SPANISH ARMED FORCES

Spain to withdraw troops from main Iraqi base this summer

The Defense Ministry is also planning a complete exit from Afghanistan at the end of this year or the beginning of 2021

A Spanish soldier at the Gran Capitán base in Bismayah, Iraq.
A Spanish soldier at the Gran Capitán base in Bismayah, Iraq.@emad_md

At the end of July, Spanish troops will be withdrawn from the Gran Capitán base in Bismayah, which is Spain’s most important base in Iraq. Before the coronavirus pandemic, 350 out of Spain’s 530 soldiers in Iraq were stationed at the Gran Capitán base. The base is one of the Building Partner Capacity (BPC) centers run by the US-led international coalition in Iraq, which is tasked with training Iraqi security forces. According to military sources, troops are being withdrawn because the base has completed this mission.

The Spanish Defense Ministry is also preparing to withdraw soldiers from Afghanistan by the end of this year or the beginning of 2021, before the 14-month deadline for complete withdrawal of US and allied forces comes to an end, as set out in the deal struck between the United States and the Taliban.

Since February 2015, when the Spanish flag was first raised at Gran Capitán, Spanish troops have trained 17 brigades of the Iraqi Army and 10 brigades of the Iraqi Federal Police – more than 50,000 people in total.

During a videoconference to mark Armed Forces Day on Saturday, the head of the Spanish contingent in Iraq, Colonel César García del Castillo, told Spain’s King Felipe VI that the mission had completed several phases and that the “Iraqi Armed Forces are getting better every day in their level of training and are approaching the definitive defeat of Daesh,” in reference to the Arabic acronym for the Islamic State of Iraq and the Levant (ISIS). King Felipe VI of Spain, who visited the Bismayah base in January 2019, congratulated the colonel for “the success achieved.”

Since February 2015, Spanish troops have trained more than 50,000 army troops and police officers in Iraq

Training of Iraqi security forces was interrupted on January 3, after the Iranian General Qasem Suleimani was assassinated by a US drone. The Gran Capitán base, as well as others belonging to the international coalition in Iraq, was attacked in retaliation in mid-March. But no Spanish soldiers were injured in the rocket offense, which was organized by a local Shiite military group with ties to Tehran. The spread of the coronavirus across Iraq prevented the base from continuing the training program, which led Spain to temporarily withdraw 200 soldiers.

Military sources say that the base has completed its mission and that a new Spanish contingent will be sent to Iraq to collect material from the site and prepare to return the facility to Iraqi authorities.

Spain’s Task Force Toro will continue to operate in Iraq after troops are withdrawn from the Bismayah base, which is 45 kilometers southeast of the Iraqi capital, Baghdad. This group is made up of 80 members of the army’s airborne force Famet, which operates three Chinook helicopters and three Cougar transportation helicopters at the Taji base, located 30 kilometers from Baghdad. Spain will also continue to have special operatives to train and assist Iraqi security forces in Baghdad and Al Taqaddum, with 40 and 70 troops at each site respectively. The three Chinook helicopters will have to return to Spain to be upgraded, meaning that Spain will have fewer than 200 troops in Iraq, a little more than one-third of the force at the beginning of the year.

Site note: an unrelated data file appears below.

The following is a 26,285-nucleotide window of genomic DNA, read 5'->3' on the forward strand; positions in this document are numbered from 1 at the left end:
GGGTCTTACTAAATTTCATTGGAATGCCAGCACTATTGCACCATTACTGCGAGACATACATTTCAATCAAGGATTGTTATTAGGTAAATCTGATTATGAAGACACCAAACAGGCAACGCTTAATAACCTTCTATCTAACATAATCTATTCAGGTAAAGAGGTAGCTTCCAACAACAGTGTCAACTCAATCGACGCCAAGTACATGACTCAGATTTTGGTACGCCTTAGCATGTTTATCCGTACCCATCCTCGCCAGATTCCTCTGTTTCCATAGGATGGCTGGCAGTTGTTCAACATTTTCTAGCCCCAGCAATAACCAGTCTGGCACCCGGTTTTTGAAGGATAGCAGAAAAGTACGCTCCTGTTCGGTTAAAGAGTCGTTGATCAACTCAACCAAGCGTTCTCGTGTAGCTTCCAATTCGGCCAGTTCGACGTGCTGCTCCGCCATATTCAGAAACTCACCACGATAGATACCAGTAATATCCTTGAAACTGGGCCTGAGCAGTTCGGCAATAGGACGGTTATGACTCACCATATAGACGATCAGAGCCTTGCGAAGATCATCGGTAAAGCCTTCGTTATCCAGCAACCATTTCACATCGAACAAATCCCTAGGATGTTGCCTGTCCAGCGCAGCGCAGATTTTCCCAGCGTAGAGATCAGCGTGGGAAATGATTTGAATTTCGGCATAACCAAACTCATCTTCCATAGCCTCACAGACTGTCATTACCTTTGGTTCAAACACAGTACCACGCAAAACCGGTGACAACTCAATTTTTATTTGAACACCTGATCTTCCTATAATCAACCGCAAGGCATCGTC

Spain had been willing to transfer its troops from the US-led Operation Inherent Resolve to NATO’s Mission Irak (NM-I) to “support and stabilize” the Iraqi government. But the mission, which already has a handful of Spanish troops, has pushed back its ground deployment, and Spain has decided to withdraw most of its troops from Iraq and postpone further contributions to the allied operation to a future date.

Afghanistan

The Defense Ministry is also preparing to withdraw Spanish troops from the NATO mission in Afghanistan by the end of this year or in early 2021. This would not be a unilateral withdrawal given that Spain is following the “together we arrive, together we leave” principle as agreed to by the 39 countries taking part in Operation Resolute Support.

However, the deal struck between the United States and the Taliban on February 29 sets out a 14-month deadline for the withdrawal of all foreign troops. In other words, a complete withdrawal by May 2021. “Logically, we are not going to wait until the last moment,” explained sources consulted by EL PAÍS.

The first Spanish soldiers arrived in Afghanistan 18 years ago, in January 2002. This mission has suffered the highest number of armed forces casualties, including the 62 victims on UM Airlines Flight 4230, known popularly as the Yak-42, which crashed in 2003 in Turkey, killing all passengers and crew on board. The work of Spanish troops in training Afghan security forces was interrupted weeks ago by the coronavirus crisis, which led Spain to temporarily withdraw half of its 65 troops. Now the Defense Ministry is planning a complete and definitive exit from Afghanistan.

English version by Melissa Kitson.